For those of you in the Xbox 360 loop, right now is a time of rejoicing. The dry summer game drought is coming to a close, and demos galore are hitting the Marketplace screaming for your undivided attention. Some are brand new and long before release, and others will be launching right after you finish the demo. So how many purchases will you be making for your 360 this month? Let's break it down...

1. Saint's Row

Everyone knew a GTA style game would be hitting the next-gen before Rockstar got GTA4 out. While the pairing of THQ and Volition (who together made the Red Faction series) may seem an unlikely one for this type of game, the demo speaks for itself. The graphics aren't the only improvement Volition's made to the free-roaming urban shooter genre. A smooth combat system with equally smooth controls, a much more interactive and destructible environment powered by the famous Havok physics engine, and unrivaled character and vehicle customization are set to step up the competition for Rockstar on their home turf. Full ragdoll physics on every character in the game provides an extremely entertaining and satisfying effect to the game as a whole. The melee combat system is a great feature, adding new depth to brawling with the enemy and fighting in close combat with firearms (who doesn't love pistol whips?). Remember the parts in San Andreas where you could aim manually instead of just left or right? It's here, for every drive-by enabled weapon, on every vehicle. Speaking of drive-by enabled weapons, pistols are included in that as well, which is nice. The story is nothing you haven't heard, seen or played before, but is at least solid and cohearent. It'll be interesting to see how the full version comes out, scheduled tenatively for release the 29th of this month.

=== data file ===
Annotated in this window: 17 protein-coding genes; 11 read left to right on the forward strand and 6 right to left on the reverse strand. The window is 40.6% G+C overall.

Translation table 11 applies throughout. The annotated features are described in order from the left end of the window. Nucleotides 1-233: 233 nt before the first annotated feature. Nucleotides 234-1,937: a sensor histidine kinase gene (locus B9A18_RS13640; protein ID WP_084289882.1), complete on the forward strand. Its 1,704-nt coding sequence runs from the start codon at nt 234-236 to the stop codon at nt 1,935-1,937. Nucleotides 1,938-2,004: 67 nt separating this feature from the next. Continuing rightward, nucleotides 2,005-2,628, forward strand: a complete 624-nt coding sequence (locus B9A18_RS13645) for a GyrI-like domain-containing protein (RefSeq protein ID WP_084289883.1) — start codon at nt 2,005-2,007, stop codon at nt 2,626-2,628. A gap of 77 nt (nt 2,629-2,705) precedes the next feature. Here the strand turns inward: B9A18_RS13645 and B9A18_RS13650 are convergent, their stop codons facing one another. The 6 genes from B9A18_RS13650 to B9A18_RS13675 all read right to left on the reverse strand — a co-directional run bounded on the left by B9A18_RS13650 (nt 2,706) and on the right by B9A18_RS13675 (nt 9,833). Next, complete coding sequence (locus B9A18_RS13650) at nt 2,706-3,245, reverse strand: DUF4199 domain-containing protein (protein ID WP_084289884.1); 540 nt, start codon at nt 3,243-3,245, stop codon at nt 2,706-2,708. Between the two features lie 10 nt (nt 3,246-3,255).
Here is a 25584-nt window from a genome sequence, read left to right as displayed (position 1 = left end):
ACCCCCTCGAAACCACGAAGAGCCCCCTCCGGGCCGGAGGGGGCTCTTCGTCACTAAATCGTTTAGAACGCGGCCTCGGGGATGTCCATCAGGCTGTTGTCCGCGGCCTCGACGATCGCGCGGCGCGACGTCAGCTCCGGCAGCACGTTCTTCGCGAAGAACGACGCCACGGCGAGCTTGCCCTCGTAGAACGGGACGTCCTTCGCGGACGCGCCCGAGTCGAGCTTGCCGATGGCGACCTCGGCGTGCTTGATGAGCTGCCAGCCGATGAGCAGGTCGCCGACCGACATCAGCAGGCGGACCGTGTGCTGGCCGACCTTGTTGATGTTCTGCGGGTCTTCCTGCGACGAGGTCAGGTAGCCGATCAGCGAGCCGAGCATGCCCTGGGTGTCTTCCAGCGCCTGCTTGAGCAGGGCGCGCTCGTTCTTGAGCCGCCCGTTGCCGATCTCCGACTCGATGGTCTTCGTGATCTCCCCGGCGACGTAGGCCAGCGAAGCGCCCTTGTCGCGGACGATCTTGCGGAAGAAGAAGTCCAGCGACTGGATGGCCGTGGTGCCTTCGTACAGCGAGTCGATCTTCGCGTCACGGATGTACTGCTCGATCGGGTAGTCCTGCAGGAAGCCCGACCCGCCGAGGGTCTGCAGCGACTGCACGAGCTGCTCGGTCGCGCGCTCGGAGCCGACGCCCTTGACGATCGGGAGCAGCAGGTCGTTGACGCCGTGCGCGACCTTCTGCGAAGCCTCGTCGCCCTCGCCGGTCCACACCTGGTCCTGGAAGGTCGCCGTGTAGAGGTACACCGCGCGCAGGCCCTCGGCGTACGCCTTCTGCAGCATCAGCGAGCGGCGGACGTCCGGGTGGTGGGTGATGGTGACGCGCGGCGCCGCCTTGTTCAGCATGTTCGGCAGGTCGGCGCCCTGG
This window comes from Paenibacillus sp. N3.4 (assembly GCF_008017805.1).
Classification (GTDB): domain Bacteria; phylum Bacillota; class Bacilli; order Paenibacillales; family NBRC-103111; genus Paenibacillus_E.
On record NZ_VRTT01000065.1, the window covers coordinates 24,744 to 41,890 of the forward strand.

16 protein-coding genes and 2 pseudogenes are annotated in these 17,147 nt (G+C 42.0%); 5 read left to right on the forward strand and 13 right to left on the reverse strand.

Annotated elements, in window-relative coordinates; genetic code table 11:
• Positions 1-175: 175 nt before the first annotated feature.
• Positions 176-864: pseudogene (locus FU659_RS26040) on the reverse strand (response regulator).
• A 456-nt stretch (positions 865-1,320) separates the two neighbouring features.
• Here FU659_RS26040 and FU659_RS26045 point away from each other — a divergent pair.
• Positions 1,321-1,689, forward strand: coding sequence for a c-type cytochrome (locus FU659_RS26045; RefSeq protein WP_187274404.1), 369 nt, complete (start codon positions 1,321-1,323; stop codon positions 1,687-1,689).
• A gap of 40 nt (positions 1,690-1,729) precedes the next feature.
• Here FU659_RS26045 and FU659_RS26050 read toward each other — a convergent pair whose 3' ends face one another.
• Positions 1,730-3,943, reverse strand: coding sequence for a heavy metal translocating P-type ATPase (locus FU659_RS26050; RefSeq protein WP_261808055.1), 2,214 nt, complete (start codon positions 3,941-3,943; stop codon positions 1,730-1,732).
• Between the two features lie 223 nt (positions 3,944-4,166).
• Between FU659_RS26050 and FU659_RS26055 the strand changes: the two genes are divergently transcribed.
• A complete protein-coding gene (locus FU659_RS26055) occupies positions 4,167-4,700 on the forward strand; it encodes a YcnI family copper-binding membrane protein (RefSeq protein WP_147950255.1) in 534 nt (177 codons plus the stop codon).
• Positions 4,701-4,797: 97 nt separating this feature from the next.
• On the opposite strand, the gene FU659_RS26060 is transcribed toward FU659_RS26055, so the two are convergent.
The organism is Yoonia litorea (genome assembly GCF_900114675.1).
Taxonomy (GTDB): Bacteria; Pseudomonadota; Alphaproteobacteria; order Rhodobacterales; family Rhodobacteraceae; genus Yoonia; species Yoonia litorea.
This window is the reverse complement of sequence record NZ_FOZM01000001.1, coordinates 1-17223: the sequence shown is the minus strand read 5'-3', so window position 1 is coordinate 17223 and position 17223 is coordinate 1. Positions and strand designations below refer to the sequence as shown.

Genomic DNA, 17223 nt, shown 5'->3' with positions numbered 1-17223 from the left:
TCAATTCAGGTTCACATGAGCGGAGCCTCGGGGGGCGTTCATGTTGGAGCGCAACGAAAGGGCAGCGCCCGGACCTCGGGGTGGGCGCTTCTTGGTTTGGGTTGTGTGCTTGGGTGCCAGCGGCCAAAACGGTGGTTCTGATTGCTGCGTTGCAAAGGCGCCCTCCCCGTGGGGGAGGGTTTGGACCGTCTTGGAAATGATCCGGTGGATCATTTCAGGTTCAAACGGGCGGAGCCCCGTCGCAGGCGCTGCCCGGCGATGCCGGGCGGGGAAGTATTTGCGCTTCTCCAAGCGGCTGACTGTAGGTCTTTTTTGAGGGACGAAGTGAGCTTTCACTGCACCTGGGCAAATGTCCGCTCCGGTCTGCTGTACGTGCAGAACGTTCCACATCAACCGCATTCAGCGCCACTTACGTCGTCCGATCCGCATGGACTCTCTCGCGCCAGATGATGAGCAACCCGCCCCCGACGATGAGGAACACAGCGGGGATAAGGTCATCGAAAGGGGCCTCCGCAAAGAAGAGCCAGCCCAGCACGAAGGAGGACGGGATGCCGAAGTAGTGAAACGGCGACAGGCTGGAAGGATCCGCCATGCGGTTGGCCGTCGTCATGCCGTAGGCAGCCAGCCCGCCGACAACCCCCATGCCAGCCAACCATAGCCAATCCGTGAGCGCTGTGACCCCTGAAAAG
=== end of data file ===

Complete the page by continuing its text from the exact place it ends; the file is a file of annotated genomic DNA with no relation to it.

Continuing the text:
2. Dead Rising